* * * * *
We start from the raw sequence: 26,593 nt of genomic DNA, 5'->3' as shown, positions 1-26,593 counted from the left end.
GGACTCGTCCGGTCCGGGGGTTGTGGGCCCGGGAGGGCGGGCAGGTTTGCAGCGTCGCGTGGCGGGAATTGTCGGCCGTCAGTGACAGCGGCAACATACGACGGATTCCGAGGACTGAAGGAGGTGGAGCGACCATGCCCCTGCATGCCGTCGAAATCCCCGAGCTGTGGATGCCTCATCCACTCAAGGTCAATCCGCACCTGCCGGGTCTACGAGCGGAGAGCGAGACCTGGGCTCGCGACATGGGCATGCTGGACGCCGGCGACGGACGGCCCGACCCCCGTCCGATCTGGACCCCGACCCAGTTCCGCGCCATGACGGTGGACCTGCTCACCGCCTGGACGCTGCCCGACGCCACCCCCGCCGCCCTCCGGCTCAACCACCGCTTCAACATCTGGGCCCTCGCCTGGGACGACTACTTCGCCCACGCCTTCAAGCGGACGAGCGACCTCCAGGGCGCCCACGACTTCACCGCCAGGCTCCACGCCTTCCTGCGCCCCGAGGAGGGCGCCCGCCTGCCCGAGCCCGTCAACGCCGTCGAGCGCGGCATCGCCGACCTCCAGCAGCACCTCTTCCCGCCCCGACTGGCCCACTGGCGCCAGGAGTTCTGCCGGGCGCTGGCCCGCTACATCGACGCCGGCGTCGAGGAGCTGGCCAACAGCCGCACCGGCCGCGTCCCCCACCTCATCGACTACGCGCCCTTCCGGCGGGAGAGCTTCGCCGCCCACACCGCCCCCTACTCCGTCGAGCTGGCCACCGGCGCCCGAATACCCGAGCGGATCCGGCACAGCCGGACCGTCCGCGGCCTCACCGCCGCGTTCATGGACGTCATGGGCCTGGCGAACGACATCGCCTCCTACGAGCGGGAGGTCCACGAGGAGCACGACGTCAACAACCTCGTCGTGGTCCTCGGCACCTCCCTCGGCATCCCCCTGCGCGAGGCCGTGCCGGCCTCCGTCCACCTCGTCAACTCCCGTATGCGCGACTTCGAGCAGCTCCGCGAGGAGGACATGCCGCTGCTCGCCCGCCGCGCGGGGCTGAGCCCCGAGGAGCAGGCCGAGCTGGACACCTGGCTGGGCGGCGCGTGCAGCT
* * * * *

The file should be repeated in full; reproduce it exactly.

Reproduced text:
We start from the raw sequence: 26,593 nt of genomic DNA, 5'->3' as shown, positions 1-26,593 counted from the left end.
GGACTCGTCCGGTCCGGGGGTTGTGGGCCCGGGAGGGCGGGCAGGTTTGCAGCGTCGCGTGGCGGGAATTGTCGGCCGTCAGTGACAGCGGCAACATACGACGGATTCCGAGGACTGAAGGAGGTGGAGCGACCATGCCCCTGCATGCCGTCGAAATCCCCGAGCTGTGGATGCCTCATCCACTCAAGGTCAATCCGCACCTGCCGGGTCTACGAGCGGAGAGCGAGACCTGGGCTCGCGACATGGGCATGCTGGACGCCGGCGACGGACGGCCCGACCCCCGTCCGATCTGGACCCCGACCCAGTTCCGCGCCATGACGGTGGACCTGCTCACCGCCTGGACGCTGCCCGACGCCACCCCCGCCGCCCTCCGGCTCAACCACCGCTTCAACATCTGGGCCCTCGCCTGGGACGACTACTTCGCCCACGCCTTCAAGCGGACGAGCGACCTCCAGGGCGCCCACGACTTCACCGCCAGGCTCCACGCCTTCCTGCGCCCCGAGGAGGGCGCCCGCCTGCCCGAGCCCGTCAACGCCGTCGAGCGCGGCATCGCCGACCTCCAGCAGCACCTCTTCCCGCCCCGACTGGCCCACTGGCGCCAGGAGTTCTGCCGGGCGCTGGCCCGCTACATCGACGCCGGCGTCGAGGAGCTGGCCAACAGCCGCACCGGCCGCGTCCCCCACCTCATCGACTACGCGCCCTTCCGGCGGGAGAGCTTCGCCGCCCACACCGCCCCCTACTCCGTCGAGCTGGCCACCGGCGCCCGAATACCCGAGCGGATCCGGCACAGCCGGACCGTCCGCGGCCTCACCGCCGCGTTCATGGACGTCATGGGCCTGGCGAACGACATCGCCTCCTACGAGCGGGAGGTCCACGAGGAGCACGACGTCAACAACCTCGTCGTGGTCCTCGGCACCTCCCTCGGCATCCCCCTGCGCGAGGCCGTGCCGGCCTCCGTCCACCTCGTCAACTCCCGTATGCGCGACTTCGAGCAGCTCCGCGAGGAGGACATGCCGCTGCTCGCCCGCCGCGCGGGGCTGAGCCCCGAGGAGCAGGCCGAGCTGGACACCTGGCTGGGCGGCGCGTGCAGCT